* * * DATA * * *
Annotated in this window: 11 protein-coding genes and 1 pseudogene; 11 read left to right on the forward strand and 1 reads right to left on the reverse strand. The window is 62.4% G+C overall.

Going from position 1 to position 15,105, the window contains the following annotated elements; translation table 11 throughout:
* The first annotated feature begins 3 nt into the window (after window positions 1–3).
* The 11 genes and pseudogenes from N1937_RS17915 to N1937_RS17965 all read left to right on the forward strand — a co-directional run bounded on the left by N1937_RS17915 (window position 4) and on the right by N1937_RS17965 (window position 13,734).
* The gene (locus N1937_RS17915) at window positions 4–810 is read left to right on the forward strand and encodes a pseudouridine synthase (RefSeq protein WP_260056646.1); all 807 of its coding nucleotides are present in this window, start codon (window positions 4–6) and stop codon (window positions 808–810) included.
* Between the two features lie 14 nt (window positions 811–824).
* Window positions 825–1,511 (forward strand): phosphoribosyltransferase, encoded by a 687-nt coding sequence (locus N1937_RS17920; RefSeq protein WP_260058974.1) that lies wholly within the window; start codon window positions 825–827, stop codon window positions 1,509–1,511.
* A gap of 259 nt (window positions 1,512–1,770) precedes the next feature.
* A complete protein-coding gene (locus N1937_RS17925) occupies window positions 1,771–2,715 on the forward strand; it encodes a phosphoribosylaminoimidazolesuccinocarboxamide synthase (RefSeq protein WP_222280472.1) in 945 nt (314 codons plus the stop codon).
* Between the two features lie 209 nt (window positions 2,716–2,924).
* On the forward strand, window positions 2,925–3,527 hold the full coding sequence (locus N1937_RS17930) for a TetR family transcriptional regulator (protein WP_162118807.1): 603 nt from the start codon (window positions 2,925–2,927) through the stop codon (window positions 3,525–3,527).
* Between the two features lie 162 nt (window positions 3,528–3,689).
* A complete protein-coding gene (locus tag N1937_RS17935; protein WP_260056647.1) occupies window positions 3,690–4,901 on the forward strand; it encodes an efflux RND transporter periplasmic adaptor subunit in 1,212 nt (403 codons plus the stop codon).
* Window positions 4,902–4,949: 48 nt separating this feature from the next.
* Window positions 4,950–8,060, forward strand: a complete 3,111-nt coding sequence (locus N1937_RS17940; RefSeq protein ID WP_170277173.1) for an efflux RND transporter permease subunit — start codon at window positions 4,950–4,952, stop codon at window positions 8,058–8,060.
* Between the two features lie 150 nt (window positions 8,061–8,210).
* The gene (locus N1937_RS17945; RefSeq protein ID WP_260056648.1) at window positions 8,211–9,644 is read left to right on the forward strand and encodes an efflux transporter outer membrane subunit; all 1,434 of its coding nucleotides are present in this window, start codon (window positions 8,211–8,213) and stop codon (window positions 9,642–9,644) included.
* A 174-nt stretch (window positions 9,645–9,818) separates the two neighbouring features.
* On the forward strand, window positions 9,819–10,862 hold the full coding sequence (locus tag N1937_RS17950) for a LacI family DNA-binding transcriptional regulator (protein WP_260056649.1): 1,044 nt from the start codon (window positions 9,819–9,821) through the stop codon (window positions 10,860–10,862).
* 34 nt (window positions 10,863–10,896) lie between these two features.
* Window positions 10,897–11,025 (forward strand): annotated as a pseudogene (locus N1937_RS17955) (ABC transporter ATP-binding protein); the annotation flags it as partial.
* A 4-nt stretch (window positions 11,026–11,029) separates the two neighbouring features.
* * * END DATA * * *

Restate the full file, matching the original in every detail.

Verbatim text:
Annotated in this window: 11 protein-coding genes and 1 pseudogene; 11 read left to right on the forward strand and 1 reads right to left on the reverse strand. The window is 62.4% G+C overall.

Going from position 1 to position 15,105, the window contains the following annotated elements; translation table 11 throughout:
* The first annotated feature begins 3 nt into the window (after window positions 1–3).
* The 11 genes and pseudogenes from N1937_RS17915 to N1937_RS17965 all read left to right on the forward strand — a co-directional run bounded on the left by N1937_RS17915 (window position 4) and on the right by N1937_RS17965 (window position 13,734).
* The gene (locus N1937_RS17915) at window positions 4–810 is read left to right on the forward strand and encodes a pseudouridine synthase (RefSeq protein WP_260056646.1); all 807 of its coding nucleotides are present in this window, start codon (window positions 4–6) and stop codon (window positions 808–810) included.
* Between the two features lie 14 nt (window positions 811–824).
* Window positions 825–1,511 (forward strand): phosphoribosyltransferase, encoded by a 687-nt coding sequence (locus N1937_RS17920; RefSeq protein WP_260058974.1) that lies wholly within the window; start codon window positions 825–827, stop codon window positions 1,509–1,511.
* A gap of 259 nt (window positions 1,512–1,770) precedes the next feature.
* A complete protein-coding gene (locus N1937_RS17925) occupies window positions 1,771–2,715 on the forward strand; it encodes a phosphoribosylaminoimidazolesuccinocarboxamide synthase (RefSeq protein WP_222280472.1) in 945 nt (314 codons plus the stop codon).
* Between the two features lie 209 nt (window positions 2,716–2,924).
* On the forward strand, window positions 2,925–3,527 hold the full coding sequence (locus N1937_RS17930) for a TetR family transcriptional regulator (protein WP_162118807.1): 603 nt from the start codon (window positions 2,925–2,927) through the stop codon (window positions 3,525–3,527).
* Between the two features lie 162 nt (window positions 3,528–3,689).
* A complete protein-coding gene (locus tag N1937_RS17935; protein WP_260056647.1) occupies window positions 3,690–4,901 on the forward strand; it encodes an efflux RND transporter periplasmic adaptor subunit in 1,212 nt (403 codons plus the stop codon).
* Window positions 4,902–4,949: 48 nt separating this feature from the next.
* Window positions 4,950–8,060, forward strand: a complete 3,111-nt coding sequence (locus N1937_RS17940; RefSeq protein ID WP_170277173.1) for an efflux RND transporter permease subunit — start codon at window positions 4,950–4,952, stop codon at window positions 8,058–8,060.
* Between the two features lie 150 nt (window positions 8,061–8,210).
* The gene (locus N1937_RS17945; RefSeq protein ID WP_260056648.1) at window positions 8,211–9,644 is read left to right on the forward strand and encodes an efflux transporter outer membrane subunit; all 1,434 of its coding nucleotides are present in this window, start codon (window positions 8,211–8,213) and stop codon (window positions 9,642–9,644) included.
* A 174-nt stretch (window positions 9,645–9,818) separates the two neighbouring features.
* On the forward strand, window positions 9,819–10,862 hold the full coding sequence (locus tag N1937_RS17950) for a LacI family DNA-binding transcriptional regulator (protein WP_260056649.1): 1,044 nt from the start codon (window positions 9,819–9,821) through the stop codon (window positions 10,860–10,862).
* 34 nt (window positions 10,863–10,896) lie between these two features.
* Window positions 10,897–11,025 (forward strand): annotated as a pseudogene (locus N1937_RS17955) (ABC transporter ATP-binding protein); the annotation flags it as partial.
* A 4-nt stretch (window positions 11,026–11,029) separates the two neighbouring features.